St. Sebastian River State Park protects nearly 22,000 acres of land along the Atlantic Coastal Ridge between Melbourne and Vero Beach.
This park is divided into four parts by Interstate 95 and the Fellsmere Canal, and each quadrant has its own respective loop trail.
Located in the southwest quadrant nearest historic Fellsmere, the Red Trail is the longest loop. It is also the one along which you are most likely to spot Florida scrub-jays.
This hike can be broken up as a backpacking trip by staying overnight roughly halfway at the cozy Eagle Camp.
You can also extend your backpacking by using either the Eagle Link connector or the Trans-Florida Central Railroad Trail to reach the 9.4-mile Blue Trail loop in the southeast quadrant from the Red Trail.
Resources for exploring the area
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Length: 14.9 mile loop
Trailhead: 27.768341, -80.565157
Address: Fellsmere Rd, Fellsmere
Fees: Free. Primitive camping costs $5 per person per night
Restrooms: No, but available at nearby Fellsmere Trailhead Preserve along CR 512
Land Manager: Florida State Parks
Open 8 AM until sunset daily, unless camping is pre-arranged. Leashed pets welcome.
The trail is multi-use, shared with equestrians and off-road cyclists.
From Interstate 95 at Fellsmere, head west on CR 512 for 0.8 mile and the trailhead will be on the right side of the road at the high-tension power lines.
Passing through a gap in the fence at the trailhead, take a minute to glance at a large informational kiosk before heading down a wide, grassy access road.
Follow red-blazed posts northward as the sandy pathway enters a scrub habitat.
Within a quarter mile reach a junction with the east-west oriented Trans-Florida Central Railroad Trail. Cross it and continue due north along the Red Trail.
Clusters of fetterbush–rusty lyonia–line the trail, sporting hundreds of small pink flowers in the early spring.
Blooming around the same time of year, Florida pennyroyal gathers closer to the ground, alongside golden grasses and palmettos.
A large swath of scrub oaks adjacent to the trail provide an ideal environment for the endangered Florida scrub jay, a rare species of endemic bird known to inhabit the park.
A lucky visitor might see one of these curious jays pop out of the bush to get a closer look at an unexpected passerby.
After 1.1 miles, turn right at a trail junction to begin the loop. Heading eastward, the landscape becomes wetter as the elevated road passes through a hydric hammock, then enters pine flatwoods.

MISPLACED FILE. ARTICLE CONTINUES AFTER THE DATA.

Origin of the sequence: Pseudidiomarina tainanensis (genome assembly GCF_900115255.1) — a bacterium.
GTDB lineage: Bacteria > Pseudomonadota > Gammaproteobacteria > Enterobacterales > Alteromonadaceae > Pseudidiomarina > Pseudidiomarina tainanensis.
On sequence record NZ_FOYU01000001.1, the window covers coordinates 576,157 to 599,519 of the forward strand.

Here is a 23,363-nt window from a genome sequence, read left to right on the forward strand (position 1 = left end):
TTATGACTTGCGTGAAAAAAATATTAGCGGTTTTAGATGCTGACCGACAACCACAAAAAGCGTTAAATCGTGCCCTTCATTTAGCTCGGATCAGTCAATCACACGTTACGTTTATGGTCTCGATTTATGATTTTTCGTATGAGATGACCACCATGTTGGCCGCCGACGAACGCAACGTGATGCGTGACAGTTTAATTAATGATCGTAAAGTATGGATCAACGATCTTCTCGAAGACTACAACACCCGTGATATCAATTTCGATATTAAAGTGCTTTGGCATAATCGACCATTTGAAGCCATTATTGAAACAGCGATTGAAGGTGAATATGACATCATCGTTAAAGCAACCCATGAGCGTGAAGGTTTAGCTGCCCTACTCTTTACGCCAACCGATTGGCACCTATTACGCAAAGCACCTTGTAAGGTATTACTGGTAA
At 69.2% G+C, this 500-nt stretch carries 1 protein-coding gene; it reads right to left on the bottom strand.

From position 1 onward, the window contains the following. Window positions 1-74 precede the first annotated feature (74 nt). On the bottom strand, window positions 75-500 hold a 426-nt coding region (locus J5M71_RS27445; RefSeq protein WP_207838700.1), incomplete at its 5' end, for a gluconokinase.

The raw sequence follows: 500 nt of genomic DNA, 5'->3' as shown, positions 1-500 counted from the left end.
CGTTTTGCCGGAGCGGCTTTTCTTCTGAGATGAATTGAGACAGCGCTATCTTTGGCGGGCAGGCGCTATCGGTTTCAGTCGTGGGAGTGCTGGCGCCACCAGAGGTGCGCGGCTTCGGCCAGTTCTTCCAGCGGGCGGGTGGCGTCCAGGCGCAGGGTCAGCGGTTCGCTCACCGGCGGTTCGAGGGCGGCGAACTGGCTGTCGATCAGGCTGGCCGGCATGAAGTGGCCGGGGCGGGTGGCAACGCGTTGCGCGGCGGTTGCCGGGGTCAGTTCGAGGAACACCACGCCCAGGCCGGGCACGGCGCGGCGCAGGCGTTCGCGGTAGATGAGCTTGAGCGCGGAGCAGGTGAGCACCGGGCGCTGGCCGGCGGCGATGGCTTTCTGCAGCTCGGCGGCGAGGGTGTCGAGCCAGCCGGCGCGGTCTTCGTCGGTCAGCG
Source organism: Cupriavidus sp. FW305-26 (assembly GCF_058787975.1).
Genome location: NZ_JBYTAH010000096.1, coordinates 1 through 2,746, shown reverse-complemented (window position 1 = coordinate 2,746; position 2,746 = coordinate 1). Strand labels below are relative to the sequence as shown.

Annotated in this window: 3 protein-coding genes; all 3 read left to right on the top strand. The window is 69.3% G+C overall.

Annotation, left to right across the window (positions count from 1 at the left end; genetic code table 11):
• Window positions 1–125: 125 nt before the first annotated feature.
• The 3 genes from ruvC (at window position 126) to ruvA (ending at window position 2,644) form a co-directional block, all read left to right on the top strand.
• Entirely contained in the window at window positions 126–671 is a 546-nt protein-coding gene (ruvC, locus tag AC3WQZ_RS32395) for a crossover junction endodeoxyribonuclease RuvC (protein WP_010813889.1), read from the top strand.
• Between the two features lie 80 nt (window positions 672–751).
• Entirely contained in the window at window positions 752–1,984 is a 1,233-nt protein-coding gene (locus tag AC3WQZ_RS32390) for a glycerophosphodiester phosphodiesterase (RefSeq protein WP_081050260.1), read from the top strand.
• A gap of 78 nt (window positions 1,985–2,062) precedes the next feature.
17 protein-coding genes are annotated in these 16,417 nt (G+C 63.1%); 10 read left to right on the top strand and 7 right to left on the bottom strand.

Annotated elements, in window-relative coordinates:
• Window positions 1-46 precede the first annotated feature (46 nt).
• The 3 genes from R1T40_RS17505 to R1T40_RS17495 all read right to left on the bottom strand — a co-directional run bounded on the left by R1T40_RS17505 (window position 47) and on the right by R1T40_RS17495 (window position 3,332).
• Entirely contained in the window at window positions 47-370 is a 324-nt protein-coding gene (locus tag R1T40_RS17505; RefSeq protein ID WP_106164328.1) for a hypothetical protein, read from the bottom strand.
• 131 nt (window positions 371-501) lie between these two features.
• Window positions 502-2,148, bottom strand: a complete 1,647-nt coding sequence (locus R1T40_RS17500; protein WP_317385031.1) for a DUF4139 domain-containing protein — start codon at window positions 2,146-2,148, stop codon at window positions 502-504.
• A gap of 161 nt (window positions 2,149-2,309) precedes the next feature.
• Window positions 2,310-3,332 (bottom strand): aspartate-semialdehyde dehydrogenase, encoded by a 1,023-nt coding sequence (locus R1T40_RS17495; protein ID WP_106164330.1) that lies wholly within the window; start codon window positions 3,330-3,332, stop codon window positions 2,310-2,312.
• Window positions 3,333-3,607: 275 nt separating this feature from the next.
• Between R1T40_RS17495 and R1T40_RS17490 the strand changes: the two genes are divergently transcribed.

Where the trail turns left in 0.6 mile, seas of saw palmettos border it, accented with numerous slash pines and cabbage palms.
The wide trail continues for another 1.4 miles before turning right and beginning the Cypress Loop.
Red blazes and arrows indicate the path as it winds around a man-made pond before passing between Interstate 95 and a cypress swamp.
Leaving the sound of the highway, the trail heads westward through partially shaded mesic flatwoods, opening to the wide trail again in another 0.6 mile.
This intersection is confusing, as all the blazes are red, and the trail goes in two directions. Turn left to head south and continue the loop trail.
Rounding a corner after another 1.6 miles, the trail reaches a sheet metal shelter standing within a wide clearing surrounded by live oaks.
This cabin is part of Eagle Camp, a reservable campsite which also includes a large fire ring and a well pump.
Continuing westward past the campsite, the trail enters an impressive shady palm and oak hammock teeming with wildlife.
As the trail leaves the hammock, its rises slightly to the edge of another scrubby area inhabited by scrub jays.
After following a powerline easement for a half mile, the trail follows a long canal towards the west side of the property.
The remaining 5.5 miles of this red-blazed loop traverse what seems to be a partially developed road system, with a few potential water crossings along the way.
Pine warblers dart from tree to tree, as red shouldered hawks, vultures, and swallowtail kites soar gracefully overhead.
Butterflies float across the path stopping at a multitude of small flowers lining the roadside canals.
This corner of the hike runs close to the town of Fellsmere. When incorporated in 1915, its charter granted women the right to vote–five years before the rest of the United States.
Once you return to the loop junction, turn right and follow red blazes through the scrub.
Cross the Trans-Florida Central Railroad Trail (the railroad that connected Fellsmere to its markets) after three-quarters of a mile, and complete your hike at the trailhead a quarter mile later.
Learn more about St. Sebastian River Preserve State Park
More worth exploring while you’re in this area.
If you’ve seen the prominent Trans-Florida Central Railroad Trail over Interstate 95 at Fellsmere, you’ve probably wondered about it. Here’s what we found when we stopped for a ride.
Navigating a longleaf pine forest blanketed with countless wildflowers, the Yellow Trail at St. Sebastian State Preserve is a great destination for spotting rare red-cockaded woodpeckers.
Immediately west of Interstate 95 at the Sebastian/Fellsmere exit, Fellsmere Trailhead Preserve provides a nature break for travelers and a trailhead for recreation